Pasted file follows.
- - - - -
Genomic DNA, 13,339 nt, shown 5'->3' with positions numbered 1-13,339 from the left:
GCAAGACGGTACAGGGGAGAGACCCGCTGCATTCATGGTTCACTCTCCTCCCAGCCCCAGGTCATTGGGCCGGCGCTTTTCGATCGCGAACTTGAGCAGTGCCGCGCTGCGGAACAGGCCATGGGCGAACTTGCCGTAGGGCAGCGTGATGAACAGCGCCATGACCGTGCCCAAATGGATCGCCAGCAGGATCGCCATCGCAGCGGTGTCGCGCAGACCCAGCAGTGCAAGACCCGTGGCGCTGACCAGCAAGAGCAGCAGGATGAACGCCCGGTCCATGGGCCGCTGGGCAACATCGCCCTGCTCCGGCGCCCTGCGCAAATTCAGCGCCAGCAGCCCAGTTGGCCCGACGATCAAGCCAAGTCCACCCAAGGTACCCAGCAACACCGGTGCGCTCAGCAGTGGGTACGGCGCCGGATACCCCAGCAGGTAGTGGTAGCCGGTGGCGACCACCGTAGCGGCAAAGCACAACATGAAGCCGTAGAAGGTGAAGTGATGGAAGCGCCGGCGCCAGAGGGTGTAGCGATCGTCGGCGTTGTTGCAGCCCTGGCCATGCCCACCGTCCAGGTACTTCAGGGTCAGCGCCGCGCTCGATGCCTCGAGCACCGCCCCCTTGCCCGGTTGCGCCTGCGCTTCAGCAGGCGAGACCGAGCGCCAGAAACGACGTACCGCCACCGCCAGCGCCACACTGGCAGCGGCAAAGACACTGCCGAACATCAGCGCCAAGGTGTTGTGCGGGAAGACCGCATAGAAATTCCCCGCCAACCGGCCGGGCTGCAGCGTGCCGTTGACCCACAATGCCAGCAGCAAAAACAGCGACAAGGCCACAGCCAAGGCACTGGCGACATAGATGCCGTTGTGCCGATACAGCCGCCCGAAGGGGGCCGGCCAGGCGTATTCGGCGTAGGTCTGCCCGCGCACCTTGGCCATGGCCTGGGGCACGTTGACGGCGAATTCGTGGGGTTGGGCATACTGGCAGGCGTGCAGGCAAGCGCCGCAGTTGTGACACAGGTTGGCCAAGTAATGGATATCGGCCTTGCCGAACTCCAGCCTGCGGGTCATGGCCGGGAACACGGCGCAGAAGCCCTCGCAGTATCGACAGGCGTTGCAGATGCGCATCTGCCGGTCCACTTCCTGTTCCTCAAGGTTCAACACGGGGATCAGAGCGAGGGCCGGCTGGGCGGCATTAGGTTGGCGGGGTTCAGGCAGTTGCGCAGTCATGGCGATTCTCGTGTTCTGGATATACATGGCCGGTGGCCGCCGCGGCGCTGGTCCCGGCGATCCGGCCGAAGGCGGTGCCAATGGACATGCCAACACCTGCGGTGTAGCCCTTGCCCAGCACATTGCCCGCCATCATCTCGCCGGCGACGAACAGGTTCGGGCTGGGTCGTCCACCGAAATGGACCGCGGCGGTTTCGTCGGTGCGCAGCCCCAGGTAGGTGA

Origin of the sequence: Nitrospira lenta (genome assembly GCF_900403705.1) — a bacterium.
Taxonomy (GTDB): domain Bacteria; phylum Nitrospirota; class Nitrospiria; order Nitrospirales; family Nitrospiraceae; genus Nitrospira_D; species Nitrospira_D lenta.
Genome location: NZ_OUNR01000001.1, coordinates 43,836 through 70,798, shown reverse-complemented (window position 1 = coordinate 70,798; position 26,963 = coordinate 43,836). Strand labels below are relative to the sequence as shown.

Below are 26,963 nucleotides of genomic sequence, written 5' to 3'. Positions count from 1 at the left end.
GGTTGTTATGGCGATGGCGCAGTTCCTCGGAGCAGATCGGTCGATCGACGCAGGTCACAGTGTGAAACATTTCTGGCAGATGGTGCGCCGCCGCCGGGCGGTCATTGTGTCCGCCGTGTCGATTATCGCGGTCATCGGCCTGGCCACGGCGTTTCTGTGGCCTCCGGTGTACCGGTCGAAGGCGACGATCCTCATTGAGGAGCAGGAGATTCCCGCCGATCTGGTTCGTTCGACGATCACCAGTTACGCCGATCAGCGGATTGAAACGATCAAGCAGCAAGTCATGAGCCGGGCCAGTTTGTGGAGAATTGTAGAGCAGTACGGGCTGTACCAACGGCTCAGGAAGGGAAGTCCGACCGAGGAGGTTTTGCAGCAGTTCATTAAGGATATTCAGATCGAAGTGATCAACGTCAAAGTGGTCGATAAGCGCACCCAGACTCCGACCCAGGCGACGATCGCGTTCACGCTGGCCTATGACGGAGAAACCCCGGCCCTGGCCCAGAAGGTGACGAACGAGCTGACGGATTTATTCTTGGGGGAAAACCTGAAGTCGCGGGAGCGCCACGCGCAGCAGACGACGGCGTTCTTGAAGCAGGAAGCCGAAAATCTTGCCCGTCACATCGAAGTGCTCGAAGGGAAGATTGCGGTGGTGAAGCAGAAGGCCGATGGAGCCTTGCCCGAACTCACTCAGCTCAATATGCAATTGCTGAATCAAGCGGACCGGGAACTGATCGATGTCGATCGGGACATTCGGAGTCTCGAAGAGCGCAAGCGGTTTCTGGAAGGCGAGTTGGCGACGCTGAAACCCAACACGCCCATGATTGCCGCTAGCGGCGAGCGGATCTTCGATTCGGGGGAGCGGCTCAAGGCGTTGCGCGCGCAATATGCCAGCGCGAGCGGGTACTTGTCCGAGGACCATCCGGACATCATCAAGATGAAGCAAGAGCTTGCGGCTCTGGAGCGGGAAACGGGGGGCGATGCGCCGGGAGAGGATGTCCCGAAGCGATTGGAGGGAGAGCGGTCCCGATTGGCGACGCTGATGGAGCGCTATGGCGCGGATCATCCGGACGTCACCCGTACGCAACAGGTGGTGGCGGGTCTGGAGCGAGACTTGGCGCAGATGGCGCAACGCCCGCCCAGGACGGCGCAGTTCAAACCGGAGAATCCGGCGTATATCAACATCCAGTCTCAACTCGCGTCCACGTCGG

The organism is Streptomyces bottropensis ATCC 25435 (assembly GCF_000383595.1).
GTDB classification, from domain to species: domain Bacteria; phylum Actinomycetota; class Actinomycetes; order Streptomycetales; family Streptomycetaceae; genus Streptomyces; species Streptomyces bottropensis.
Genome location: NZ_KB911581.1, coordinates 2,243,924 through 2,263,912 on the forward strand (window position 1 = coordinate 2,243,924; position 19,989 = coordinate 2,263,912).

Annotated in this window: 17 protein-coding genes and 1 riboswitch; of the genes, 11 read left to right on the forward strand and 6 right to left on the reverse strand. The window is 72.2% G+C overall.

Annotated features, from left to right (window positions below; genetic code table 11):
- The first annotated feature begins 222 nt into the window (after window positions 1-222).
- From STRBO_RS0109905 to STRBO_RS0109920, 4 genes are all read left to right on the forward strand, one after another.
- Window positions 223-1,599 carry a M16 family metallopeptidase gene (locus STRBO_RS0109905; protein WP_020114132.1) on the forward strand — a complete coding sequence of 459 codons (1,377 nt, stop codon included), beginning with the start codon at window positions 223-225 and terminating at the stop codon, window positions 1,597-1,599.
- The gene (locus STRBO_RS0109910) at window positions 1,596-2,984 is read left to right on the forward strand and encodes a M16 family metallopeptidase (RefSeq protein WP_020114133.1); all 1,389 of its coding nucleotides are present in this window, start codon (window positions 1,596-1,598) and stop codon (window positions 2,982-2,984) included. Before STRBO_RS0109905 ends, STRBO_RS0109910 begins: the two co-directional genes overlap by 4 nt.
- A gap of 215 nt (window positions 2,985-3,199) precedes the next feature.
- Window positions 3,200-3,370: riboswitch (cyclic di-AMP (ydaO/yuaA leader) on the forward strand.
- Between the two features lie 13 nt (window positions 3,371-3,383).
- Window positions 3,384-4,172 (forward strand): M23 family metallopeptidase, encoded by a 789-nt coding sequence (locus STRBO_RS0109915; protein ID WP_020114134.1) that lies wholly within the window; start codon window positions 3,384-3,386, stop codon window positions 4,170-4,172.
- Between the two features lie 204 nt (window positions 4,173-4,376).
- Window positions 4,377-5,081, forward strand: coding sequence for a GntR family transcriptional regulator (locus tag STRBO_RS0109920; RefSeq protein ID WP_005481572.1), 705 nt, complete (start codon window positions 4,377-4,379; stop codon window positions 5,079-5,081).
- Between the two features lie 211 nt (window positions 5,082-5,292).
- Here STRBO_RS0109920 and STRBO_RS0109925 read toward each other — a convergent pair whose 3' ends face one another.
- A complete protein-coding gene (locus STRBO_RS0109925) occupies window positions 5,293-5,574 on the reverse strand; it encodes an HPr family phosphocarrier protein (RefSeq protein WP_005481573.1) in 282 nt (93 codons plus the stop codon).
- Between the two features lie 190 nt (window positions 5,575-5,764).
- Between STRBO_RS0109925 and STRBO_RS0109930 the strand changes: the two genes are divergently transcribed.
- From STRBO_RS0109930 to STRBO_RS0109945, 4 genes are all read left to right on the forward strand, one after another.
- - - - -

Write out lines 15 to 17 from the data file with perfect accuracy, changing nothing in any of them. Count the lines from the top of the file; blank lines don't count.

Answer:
- Window positions 223-1,599 carry a M16 family metallopeptidase gene (locus STRBO_RS0109905; protein WP_020114132.1) on the forward strand — a complete coding sequence of 459 codons (1,377 nt, stop codon included), beginning with the start codon at window positions 223-225 and terminating at the stop codon, window positions 1,597-1,599.
- The gene (locus STRBO_RS0109910) at window positions 1,596-2,984 is read left to right on the forward strand and encodes a M16 family metallopeptidase (RefSeq protein WP_020114133.1); all 1,389 of its coding nucleotides are present in this window, start codon (window positions 1,596-1,598) and stop codon (window positions 2,982-2,984) included. Before STRBO_RS0109905 ends, STRBO_RS0109910 begins: the two co-directional genes overlap by 4 nt.
- A gap of 215 nt (window positions 2,985-3,199) precedes the next feature.